Thursday, March 25, 2010

Public Opinion Turns Against Liberal Fascism

Despite the best efforts of the Left, it would appear that the democratic principle of free speech is not quite dead yet in Canada, although it is certainly endangered and it certainly has been diminished in recent years. I say that because public opinion seems to be swinging against the liberal fascism on display at the University of Ottawa in the Ann Coulter affair.

The Globe and Mail has an editorial entitled "A University Fails in Its Mission" in which it asks: "Universities have an obligation to protect the free exchange of ideas on campus. Today it is Ann Coulter being silenced. Who will it be tomorrow?" This is exactly the right question.
Ian Hunter has an opinion piece in the same paper entitled: Universities are Bastions of Free Speech? Not in Canada in which he trenchantly writes: "The Coulter saga: Our universities can best be understood today as finishing schools in political correctness." Ouch - the truth hurts.

Kevin Libin in a piece in The National Post today has a great quotation from Ann Coulter:
“Liberals know I haven’t said anything hateful. They know I make satirical points to make a political point quickly, and they know it’s effective and that’s why they want to shut me down—and they’re probably right,” she says. “It’s very dangerous letting people hear Ann Coulter. They might change their minds and become conservatives.”
And we also have a story from The Globe and Mail on how Calgary is about to welcome Ms. Coulter by rescheduling her event to a larger venue: "Spurned in Ottawa, Ann Coulter Gets a Big Welcome in Calgary."

"A day after she was chased away from an Ottawa campus by rowdy crowds, the University of Calgary is giving American pundit Ann Coulter a bigger venue to air her extreme brand of right-wing politics, saying part of its role is to “promote the free exchange of ideas.”

Ms. Coulter, a skilled political agitator, has hit the jackpot on her three-campus visit to Canada. Her planned appearance earlier this week at the University of Ottawa was cancelled because of security concerns after an estimated 1,500 people showed up at a lecture hall with roughly 400 seats.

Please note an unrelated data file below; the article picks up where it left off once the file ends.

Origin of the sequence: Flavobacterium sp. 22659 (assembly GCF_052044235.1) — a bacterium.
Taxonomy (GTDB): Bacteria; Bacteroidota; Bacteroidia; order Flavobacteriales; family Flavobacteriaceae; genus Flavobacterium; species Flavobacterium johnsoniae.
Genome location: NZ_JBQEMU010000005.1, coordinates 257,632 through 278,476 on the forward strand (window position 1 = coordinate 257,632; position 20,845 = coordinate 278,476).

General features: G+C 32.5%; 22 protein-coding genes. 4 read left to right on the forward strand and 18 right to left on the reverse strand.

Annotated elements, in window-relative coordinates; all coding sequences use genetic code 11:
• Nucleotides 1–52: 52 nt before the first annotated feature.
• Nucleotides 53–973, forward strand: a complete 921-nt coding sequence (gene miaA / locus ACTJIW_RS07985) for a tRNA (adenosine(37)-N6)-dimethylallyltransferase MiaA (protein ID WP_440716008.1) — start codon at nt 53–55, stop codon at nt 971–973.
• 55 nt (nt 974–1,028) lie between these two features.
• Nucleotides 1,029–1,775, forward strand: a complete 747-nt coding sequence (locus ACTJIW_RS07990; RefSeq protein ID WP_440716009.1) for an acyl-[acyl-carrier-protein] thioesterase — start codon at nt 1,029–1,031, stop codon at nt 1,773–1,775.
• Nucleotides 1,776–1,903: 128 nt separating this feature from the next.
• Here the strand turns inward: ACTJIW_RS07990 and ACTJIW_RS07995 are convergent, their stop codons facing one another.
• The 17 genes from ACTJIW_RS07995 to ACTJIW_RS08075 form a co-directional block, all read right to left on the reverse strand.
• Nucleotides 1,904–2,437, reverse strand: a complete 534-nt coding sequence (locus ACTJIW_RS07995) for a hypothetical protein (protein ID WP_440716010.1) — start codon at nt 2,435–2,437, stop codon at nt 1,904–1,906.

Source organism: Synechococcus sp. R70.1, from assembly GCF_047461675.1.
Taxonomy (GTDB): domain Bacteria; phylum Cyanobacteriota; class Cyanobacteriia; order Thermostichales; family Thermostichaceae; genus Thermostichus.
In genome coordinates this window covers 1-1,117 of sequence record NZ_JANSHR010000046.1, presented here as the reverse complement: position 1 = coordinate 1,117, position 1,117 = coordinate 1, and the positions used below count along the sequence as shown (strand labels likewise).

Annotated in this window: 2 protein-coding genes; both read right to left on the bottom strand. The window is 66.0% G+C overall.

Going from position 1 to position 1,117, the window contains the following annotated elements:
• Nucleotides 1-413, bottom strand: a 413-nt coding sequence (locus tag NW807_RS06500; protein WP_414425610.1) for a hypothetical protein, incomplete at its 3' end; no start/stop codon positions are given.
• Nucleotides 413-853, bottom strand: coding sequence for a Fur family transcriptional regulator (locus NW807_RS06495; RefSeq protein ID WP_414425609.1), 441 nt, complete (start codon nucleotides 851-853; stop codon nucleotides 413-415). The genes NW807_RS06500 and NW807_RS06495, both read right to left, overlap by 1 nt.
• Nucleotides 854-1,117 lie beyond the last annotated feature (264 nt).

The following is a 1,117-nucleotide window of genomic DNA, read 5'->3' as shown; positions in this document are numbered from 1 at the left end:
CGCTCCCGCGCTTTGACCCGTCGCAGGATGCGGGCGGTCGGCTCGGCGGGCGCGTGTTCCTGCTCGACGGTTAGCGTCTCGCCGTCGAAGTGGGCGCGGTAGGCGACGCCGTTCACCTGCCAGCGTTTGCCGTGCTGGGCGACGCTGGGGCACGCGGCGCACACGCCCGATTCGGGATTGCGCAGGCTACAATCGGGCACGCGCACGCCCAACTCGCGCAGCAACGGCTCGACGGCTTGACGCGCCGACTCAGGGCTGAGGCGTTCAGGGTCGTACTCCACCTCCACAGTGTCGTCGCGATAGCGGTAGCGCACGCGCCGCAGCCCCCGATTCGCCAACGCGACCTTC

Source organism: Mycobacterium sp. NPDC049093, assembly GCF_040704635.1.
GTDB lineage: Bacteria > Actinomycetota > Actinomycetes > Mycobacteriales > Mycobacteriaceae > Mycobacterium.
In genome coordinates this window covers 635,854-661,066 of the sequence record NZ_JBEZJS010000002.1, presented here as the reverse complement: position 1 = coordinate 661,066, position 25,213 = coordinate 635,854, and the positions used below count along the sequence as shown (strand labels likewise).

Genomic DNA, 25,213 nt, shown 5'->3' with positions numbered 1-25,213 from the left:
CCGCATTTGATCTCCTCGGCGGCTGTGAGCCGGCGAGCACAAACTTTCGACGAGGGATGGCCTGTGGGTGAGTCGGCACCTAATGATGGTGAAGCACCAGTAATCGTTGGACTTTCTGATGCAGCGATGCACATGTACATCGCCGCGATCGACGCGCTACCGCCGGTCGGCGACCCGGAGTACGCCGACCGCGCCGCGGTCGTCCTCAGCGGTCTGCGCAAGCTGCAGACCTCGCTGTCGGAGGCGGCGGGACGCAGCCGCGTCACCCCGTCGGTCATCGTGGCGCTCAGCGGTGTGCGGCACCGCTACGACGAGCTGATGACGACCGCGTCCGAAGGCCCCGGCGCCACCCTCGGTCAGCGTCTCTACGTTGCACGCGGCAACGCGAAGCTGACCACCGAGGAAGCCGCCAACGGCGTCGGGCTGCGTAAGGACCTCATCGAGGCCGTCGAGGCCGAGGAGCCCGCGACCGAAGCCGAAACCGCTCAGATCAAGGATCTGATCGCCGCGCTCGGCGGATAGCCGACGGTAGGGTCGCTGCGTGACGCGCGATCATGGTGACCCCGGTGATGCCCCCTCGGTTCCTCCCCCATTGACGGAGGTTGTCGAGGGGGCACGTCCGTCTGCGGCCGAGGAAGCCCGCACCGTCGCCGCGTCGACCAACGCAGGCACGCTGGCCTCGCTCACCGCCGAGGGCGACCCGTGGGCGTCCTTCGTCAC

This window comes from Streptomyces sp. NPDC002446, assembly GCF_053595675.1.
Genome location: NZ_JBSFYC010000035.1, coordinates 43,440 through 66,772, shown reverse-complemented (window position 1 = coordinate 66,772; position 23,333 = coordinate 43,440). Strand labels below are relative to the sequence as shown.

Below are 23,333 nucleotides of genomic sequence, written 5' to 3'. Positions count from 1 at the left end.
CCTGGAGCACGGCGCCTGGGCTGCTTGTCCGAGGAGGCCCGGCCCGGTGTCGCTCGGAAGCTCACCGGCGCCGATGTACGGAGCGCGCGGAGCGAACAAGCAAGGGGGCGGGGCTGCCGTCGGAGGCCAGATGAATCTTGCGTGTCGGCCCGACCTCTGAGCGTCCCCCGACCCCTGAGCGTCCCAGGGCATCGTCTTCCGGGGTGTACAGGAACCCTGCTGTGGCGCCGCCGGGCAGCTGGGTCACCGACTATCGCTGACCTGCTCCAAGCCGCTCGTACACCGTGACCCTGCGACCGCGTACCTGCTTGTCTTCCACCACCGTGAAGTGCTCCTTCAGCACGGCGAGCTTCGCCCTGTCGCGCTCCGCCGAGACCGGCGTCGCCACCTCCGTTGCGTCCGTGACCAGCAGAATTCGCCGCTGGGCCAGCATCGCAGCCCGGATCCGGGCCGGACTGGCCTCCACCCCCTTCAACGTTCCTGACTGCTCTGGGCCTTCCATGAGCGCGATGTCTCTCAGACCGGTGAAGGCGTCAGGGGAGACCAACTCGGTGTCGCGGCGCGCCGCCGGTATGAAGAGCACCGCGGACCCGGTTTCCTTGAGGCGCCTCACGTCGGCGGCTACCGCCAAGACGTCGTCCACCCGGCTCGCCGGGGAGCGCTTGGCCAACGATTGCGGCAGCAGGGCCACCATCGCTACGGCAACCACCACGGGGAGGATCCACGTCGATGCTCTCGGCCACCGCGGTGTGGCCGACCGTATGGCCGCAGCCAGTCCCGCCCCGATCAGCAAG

That cancellation – and an advance note from the school’s provost advising her to mind her words in case she risk criminal charges for hate speech – has unleashed a firestorm, especially among conservative commentators, and renewed the debate over freedom of expression on campus. As the tour moves from Ontario to Calgary, it also holds the potential of exposing yet again the political east-west divide of the nation.

“I’ve never heard of Calgary shutting anyone down. The worst we’ll do is ignore someone,” said Ezra Levant, a Calgary-based author, lawyer and conservative thinker who was asked to introduce Ms. Coulter on her Canadian tour. He called the Calgary stop a welcome homecoming.

Calgary, known for its true-blue conservative ideals, was the first city former U.S. president George W. Bush visited last year after he left the White House. While there were some protesters outside the venue and security was tight, there were no major incidents. Even when the G8 summit was held in nearby Kananaskis Country in 2002, protests were small, mellow and trouble-free, unlike raucous events that marred similar international meetings in Seattle and Quebec City.

The University of Ottawa faced an onslaught of criticism Wednesday after the cancellation of Ms. Coulter’s talk. President Allan Rock refused interviews, but issued a short statement late in the day, noting that the event was cancelled by her own organizers.

“Freedom of expression is a core value that the University of Ottawa has always promoted,” Mr. Rock said in the statement. “We have a long history of hosting contentious and controversial speakers on our campus. Last night was no exception …”

Mr. Rock’s statement made no reference to the provost Francois Houle’s warning, singled out by Ms. Coulter as part of the cause of the angry crowds that opposed her speaking Tuesday night.

“I would like to know if any Muslim has been treated this badly, at least since the Reformation, because I am drawing a blank,” Ms. Coulter told The Globe and Mail after the talk was cancelled.

The decision to cancel the talk was cheered by some of her opponents. “I was just worried that things were going to be said about certain groups of people that were going to make them feel very unsafe and very uncomfortable,” a student protester said.

Toronto lawyer Frank Addario, who has defended many free speech cases, called the events at the University of Ottawa an embarrassment to Canada. “It shows an immaturity and a misunderstanding of the basic precepts of free speech,” he said. “The provost has a duty to encourage free speech, not to encourage those who would prevent it or censor it – there is never a shortage of those people.”

McGill ethicist Margaret Somerville, who was once advised by a university to wear flat shoes in case she had to run, said groups on campuses have become skilled at silencing debate. “I think it is extraordinarily dangerous,” she said."

Read the rest here.

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